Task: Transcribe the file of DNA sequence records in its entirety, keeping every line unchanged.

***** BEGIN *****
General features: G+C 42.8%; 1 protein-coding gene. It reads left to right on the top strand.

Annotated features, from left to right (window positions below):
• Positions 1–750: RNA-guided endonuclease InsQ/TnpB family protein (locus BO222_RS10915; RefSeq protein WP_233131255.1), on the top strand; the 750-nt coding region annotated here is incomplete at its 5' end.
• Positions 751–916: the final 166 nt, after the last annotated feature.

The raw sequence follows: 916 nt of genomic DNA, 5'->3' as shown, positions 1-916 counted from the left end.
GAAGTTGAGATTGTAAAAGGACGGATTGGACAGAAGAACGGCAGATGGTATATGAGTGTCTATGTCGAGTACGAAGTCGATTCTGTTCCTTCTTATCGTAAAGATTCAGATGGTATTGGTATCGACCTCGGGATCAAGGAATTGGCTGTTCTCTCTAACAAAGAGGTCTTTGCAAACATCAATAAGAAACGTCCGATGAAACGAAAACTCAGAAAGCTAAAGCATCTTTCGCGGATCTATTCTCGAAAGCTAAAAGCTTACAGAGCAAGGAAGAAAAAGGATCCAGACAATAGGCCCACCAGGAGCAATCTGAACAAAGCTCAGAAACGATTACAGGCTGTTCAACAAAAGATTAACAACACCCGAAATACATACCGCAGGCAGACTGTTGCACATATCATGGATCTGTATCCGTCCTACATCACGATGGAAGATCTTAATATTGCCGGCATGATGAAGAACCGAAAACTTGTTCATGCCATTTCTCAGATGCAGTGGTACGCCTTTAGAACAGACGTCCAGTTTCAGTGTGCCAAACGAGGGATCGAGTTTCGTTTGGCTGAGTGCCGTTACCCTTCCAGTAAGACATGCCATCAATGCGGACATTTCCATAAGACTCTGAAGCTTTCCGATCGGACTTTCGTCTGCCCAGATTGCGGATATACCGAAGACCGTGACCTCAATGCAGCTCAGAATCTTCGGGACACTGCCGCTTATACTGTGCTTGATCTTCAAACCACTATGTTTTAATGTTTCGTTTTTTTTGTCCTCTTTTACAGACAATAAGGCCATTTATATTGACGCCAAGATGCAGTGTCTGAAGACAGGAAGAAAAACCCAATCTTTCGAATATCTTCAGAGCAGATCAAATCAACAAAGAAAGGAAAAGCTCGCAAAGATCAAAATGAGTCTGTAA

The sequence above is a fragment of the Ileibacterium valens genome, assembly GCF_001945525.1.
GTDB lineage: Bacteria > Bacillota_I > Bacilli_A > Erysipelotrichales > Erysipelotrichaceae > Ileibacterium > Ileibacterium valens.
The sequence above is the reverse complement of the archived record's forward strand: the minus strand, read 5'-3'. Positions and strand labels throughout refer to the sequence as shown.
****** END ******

General features: G+C 42.8%; 1 protein-coding gene. It reads left to right on the top strand.

Annotated features, from left to right (window positions below):
• Positions 1–750: RNA-guided endonuclease InsQ/TnpB family protein (locus BO222_RS10915; RefSeq protein WP_233131255.1), on the top strand; the 750-nt coding region annotated here is incomplete at its 5' end.
• Positions 751–916: the final 166 nt, after the last annotated feature.

The raw sequence follows: 916 nt of genomic DNA, 5'->3' as shown, positions 1-916 counted from the left end.
GAAGTTGAGATTGTAAAAGGACGGATTGGACAGAAGAACGGCAGATGGTATATGAGTGTCTATGTCGAGTACGAAGTCGATTCTGTTCCTTCTTATCGTAAAGATTCAGATGGTATTGGTATCGACCTCGGGATCAAGGAATTGGCTGTTCTCTCTAACAAAGAGGTCTTTGCAAACATCAATAAGAAACGTCCGATGAAACGAAAACTCAGAAAGCTAAAGCATCTTTCGCGGATCTATTCTCGAAAGCTAAAAGCTTACAGAGCAAGGAAGAAAAAGGATCCAGACAATAGGCCCACCAGGAGCAATCTGAACAAAGCTCAGAAACGATTACAGGCTGTTCAACAAAAGATTAACAACACCCGAAATACATACCGCAGGCAGACTGTTGCACATATCATGGATCTGTATCCGTCCTACATCACGATGGAAGATCTTAATATTGCCGGCATGATGAAGAACCGAAAACTTGTTCATGCCATTTCTCAGATGCAGTGGTACGCCTTTAGAACAGACGTCCAGTTTCAGTGTGCCAAACGAGGGATCGAGTTTCGTTTGGCTGAGTGCCGTTACCCTTCCAGTAAGACATGCCATCAATGCGGACATTTCCATAAGACTCTGAAGCTTTCCGATCGGACTTTCGTCTGCCCAGATTGCGGATATACCGAAGACCGTGACCTCAATGCAGCTCAGAATCTTCGGGACACTGCCGCTTATACTGTGCTTGATCTTCAAACCACTATGTTTTAATGTTTCGTTTTTTTTGTCCTCTTTTACAGACAATAAGGCCATTTATATTGACGCCAAGATGCAGTGTCTGAAGACAGGAAGAAAAACCCAATCTTTCGAATATCTTCAGAGCAGATCAAATCAACAAAGAAAGGAAAAGCTCGCAAAGATCAAAATGAGTCTGTAA

The sequence above is a fragment of the Ileibacterium valens genome, assembly GCF_001945525.1.
GTDB lineage: Bacteria > Bacillota_I > Bacilli_A > Erysipelotrichales > Erysipelotrichaceae > Ileibacterium > Ileibacterium valens.
The sequence above is the reverse complement of the archived record's forward strand: the minus strand, read 5'-3'. Positions and strand labels throughout refer to the sequence as shown.